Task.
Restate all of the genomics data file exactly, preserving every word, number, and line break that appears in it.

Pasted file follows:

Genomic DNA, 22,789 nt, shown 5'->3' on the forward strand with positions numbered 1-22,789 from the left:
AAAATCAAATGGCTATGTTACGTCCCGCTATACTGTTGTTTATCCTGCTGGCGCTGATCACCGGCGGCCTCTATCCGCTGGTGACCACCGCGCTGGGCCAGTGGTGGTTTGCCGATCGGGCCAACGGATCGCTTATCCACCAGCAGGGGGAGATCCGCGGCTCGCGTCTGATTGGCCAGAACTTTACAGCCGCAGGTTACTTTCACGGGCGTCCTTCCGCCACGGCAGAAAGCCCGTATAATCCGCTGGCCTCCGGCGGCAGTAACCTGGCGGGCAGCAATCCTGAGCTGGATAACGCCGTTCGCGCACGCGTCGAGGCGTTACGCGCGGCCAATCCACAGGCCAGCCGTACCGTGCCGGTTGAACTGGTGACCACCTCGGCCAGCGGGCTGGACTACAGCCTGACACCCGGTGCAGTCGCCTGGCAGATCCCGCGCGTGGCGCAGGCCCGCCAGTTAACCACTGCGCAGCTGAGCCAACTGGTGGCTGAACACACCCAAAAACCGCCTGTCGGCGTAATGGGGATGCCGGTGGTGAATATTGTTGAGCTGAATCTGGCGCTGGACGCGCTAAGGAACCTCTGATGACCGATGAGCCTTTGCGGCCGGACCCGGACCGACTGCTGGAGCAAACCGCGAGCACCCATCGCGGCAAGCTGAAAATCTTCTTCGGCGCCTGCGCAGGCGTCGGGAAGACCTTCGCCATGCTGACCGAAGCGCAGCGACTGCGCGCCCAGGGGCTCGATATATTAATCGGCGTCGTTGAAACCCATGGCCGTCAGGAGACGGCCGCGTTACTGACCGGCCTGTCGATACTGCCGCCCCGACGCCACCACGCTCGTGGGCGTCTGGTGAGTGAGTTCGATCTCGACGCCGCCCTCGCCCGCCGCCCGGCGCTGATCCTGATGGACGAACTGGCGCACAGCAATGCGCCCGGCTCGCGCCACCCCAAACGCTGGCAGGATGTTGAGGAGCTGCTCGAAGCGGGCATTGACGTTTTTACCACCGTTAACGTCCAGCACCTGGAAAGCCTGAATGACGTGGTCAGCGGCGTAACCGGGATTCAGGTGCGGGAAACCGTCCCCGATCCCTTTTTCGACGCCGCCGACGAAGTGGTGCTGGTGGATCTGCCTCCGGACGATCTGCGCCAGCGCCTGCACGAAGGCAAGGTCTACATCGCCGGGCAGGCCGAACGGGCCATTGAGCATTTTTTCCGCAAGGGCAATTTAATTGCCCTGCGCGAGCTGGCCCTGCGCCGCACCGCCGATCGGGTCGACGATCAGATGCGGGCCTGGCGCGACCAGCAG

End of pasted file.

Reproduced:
Genomic DNA, 22,789 nt, shown 5'->3' on the forward strand with positions numbered 1-22,789 from the left:
AAAATCAAATGGCTATGTTACGTCCCGCTATACTGTTGTTTATCCTGCTGGCGCTGATCACCGGCGGCCTCTATCCGCTGGTGACCACCGCGCTGGGCCAGTGGTGGTTTGCCGATCGGGCCAACGGATCGCTTATCCACCAGCAGGGGGAGATCCGCGGCTCGCGTCTGATTGGCCAGAACTTTACAGCCGCAGGTTACTTTCACGGGCGTCCTTCCGCCACGGCAGAAAGCCCGTATAATCCGCTGGCCTCCGGCGGCAGTAACCTGGCGGGCAGCAATCCTGAGCTGGATAACGCCGTTCGCGCACGCGTCGAGGCGTTACGCGCGGCCAATCCACAGGCCAGCCGTACCGTGCCGGTTGAACTGGTGACCACCTCGGCCAGCGGGCTGGACTACAGCCTGACACCCGGTGCAGTCGCCTGGCAGATCCCGCGCGTGGCGCAGGCCCGCCAGTTAACCACTGCGCAGCTGAGCCAACTGGTGGCTGAACACACCCAAAAACCGCCTGTCGGCGTAATGGGGATGCCGGTGGTGAATATTGTTGAGCTGAATCTGGCGCTGGACGCGCTAAGGAACCTCTGATGACCGATGAGCCTTTGCGGCCGGACCCGGACCGACTGCTGGAGCAAACCGCGAGCACCCATCGCGGCAAGCTGAAAATCTTCTTCGGCGCCTGCGCAGGCGTCGGGAAGACCTTCGCCATGCTGACCGAAGCGCAGCGACTGCGCGCCCAGGGGCTCGATATATTAATCGGCGTCGTTGAAACCCATGGCCGTCAGGAGACGGCCGCGTTACTGACCGGCCTGTCGATACTGCCGCCCCGACGCCACCACGCTCGTGGGCGTCTGGTGAGTGAGTTCGATCTCGACGCCGCCCTCGCCCGCCGCCCGGCGCTGATCCTGATGGACGAACTGGCGCACAGCAATGCGCCCGGCTCGCGCCACCCCAAACGCTGGCAGGATGTTGAGGAGCTGCTCGAAGCGGGCATTGACGTTTTTACCACCGTTAACGTCCAGCACCTGGAAAGCCTGAATGACGTGGTCAGCGGCGTAACCGGGATTCAGGTGCGGGAAACCGTCCCCGATCCCTTTTTCGACGCCGCCGACGAAGTGGTGCTGGTGGATCTGCCTCCGGACGATCTGCGCCAGCGCCTGCACGAAGGCAAGGTCTACATCGCCGGGCAGGCCGAACGGGCCATTGAGCATTTTTTCCGCAAGGGCAATTTAATTGCCCTGCGCGAGCTGGCCCTGCGCCGCACCGCCGATCGGGTCGACGATCAGATGCGGGCCTGGCGCGACCAGCAG